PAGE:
The Polish authorities seem to be determined to try to bring to an end the issue of demanding monetary compensation from Berlin for the damage that Germany caused the Polish state during the Second World War. Now Warsaw is counting on the support of the Council of Europe in resolving this issue. Deputy Foreign Minister of Poland, government commissioner for reparations Arkadiusz Mulyarchik told reporters that he intends to appeal to the Secretary General of the Council of Europe and the Committee of Ministers of the Council of Europe with a request to take measures to force the leadership of Germany to start a dialogue on reparations.
Due to the fact that we do not see any desire on the part of the German side to engage in dialogue, I today appeal to the Secretary General of the Council of Europe and the Committee of Ministers of the Council of Europe with a request to create a formula for cooperation between our countries. We ask that the Secretary General of the Council of Europe and the Committee of Ministers of the Council of Europe and all members of the Council of Europe analyze this issue
The Polish diplomat complained that despite numerous demands from Warsaw, Germany does not show any intention to cooperate with Poland on the issue of reparations. Berlin is not even ready to engage in dialogue on the terms and procedure for paying compensation, which, according to the Polish government, should amount to no less than 6,2 trillion zloty (about 1,3 trillion dollars).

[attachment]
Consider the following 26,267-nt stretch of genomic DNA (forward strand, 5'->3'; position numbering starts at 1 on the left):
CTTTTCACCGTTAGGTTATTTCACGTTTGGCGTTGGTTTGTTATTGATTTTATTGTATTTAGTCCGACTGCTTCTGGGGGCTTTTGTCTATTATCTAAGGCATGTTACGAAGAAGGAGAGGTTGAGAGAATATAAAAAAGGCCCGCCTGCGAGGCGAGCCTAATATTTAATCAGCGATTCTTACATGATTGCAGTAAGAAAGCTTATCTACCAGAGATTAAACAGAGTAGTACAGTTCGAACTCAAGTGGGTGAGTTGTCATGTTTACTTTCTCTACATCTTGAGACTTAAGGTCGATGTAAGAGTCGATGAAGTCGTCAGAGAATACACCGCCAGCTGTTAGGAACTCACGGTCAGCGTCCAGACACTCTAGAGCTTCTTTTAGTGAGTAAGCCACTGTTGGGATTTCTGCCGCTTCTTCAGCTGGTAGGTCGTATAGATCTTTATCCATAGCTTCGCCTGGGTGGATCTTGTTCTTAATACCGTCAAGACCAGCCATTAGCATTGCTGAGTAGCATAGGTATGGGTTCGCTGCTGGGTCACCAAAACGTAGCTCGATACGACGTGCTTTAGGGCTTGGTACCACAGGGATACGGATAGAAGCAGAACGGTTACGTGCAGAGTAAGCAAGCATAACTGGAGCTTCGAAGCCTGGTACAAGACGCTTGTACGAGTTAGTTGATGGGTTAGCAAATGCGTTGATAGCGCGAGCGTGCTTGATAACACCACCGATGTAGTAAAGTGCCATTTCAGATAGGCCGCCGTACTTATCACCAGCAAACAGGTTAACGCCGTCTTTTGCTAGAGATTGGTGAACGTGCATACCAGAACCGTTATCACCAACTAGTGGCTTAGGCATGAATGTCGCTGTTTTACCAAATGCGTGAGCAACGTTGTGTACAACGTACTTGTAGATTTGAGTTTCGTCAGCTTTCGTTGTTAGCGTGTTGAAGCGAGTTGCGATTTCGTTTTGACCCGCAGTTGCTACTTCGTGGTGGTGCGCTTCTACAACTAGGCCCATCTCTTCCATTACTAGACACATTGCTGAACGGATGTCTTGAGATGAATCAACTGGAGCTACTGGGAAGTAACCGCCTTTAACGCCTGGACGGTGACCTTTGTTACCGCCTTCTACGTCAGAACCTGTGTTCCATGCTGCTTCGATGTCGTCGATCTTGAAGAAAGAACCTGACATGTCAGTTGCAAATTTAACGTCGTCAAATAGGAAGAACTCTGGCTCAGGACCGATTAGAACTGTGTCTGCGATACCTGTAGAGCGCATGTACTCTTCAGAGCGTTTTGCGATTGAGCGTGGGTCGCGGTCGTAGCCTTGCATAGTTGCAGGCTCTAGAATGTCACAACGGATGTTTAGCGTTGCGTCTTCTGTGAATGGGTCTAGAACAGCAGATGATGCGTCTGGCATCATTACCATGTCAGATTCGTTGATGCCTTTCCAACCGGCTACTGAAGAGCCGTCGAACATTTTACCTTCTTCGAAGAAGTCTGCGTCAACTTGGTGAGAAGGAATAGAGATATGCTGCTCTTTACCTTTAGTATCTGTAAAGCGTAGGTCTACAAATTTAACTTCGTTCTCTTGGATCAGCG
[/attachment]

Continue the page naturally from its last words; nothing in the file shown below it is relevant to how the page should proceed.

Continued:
We do not see the desire and consent to start a dialogue on this issue
Mulyarchik told reporters.
The Deputy Minister hopes that it is the Council of Europe that will help Poland establish such a dialogue. Mulyarchik believes that this organization, which should not be confused with the European Council, will influence the German authorities to solve the problem of military compensation. In turn, in Berlin, in response to Warsaw's demands for reparations, they repeatedly stated that they had already paid quite large amounts of compensation, and there was no reason to doubt Poland's refusal of reparations in 1953.
It is doubtful that the Council of Europe, which is an independent international organization and not part of the European Union system, will be able to force Germany to meet Poland halfway in paying huge monetary compensation. But the Poles seem ready to insist on their own and, in fact, are going into direct conflict with Berlin.
Earlier, Warsaw asked UNESCO to cooperate in obtaining from Germany Polish works of art and cultural heritage looted during World War II. Mulyarchik stated on this occasion that during the period of the German occupation, 50 thousand wagons with furniture, books, art objects were taken out of Warsaw, which are now “in German houses”.